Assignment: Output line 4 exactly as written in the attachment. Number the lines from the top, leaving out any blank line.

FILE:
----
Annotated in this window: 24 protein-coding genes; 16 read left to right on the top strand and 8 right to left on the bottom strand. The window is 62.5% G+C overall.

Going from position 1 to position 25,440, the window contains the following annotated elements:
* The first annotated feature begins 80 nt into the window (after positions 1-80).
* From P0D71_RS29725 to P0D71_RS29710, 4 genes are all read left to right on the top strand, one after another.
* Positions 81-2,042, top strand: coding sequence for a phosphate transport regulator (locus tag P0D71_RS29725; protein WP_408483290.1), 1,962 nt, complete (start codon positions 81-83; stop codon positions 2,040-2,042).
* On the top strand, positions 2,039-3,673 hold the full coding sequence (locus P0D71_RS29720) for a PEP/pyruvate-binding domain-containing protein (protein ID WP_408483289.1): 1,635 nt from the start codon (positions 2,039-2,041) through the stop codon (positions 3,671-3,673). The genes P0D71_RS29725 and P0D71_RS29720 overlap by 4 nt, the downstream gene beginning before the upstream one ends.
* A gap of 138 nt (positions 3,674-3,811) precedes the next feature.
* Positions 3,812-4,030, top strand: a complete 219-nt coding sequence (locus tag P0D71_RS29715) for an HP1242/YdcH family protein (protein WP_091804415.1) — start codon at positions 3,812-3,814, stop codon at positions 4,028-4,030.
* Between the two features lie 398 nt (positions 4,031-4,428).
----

* From P0D71_RS29725 to P0D71_RS29710, 4 genes are all read left to right on the top strand, one after another.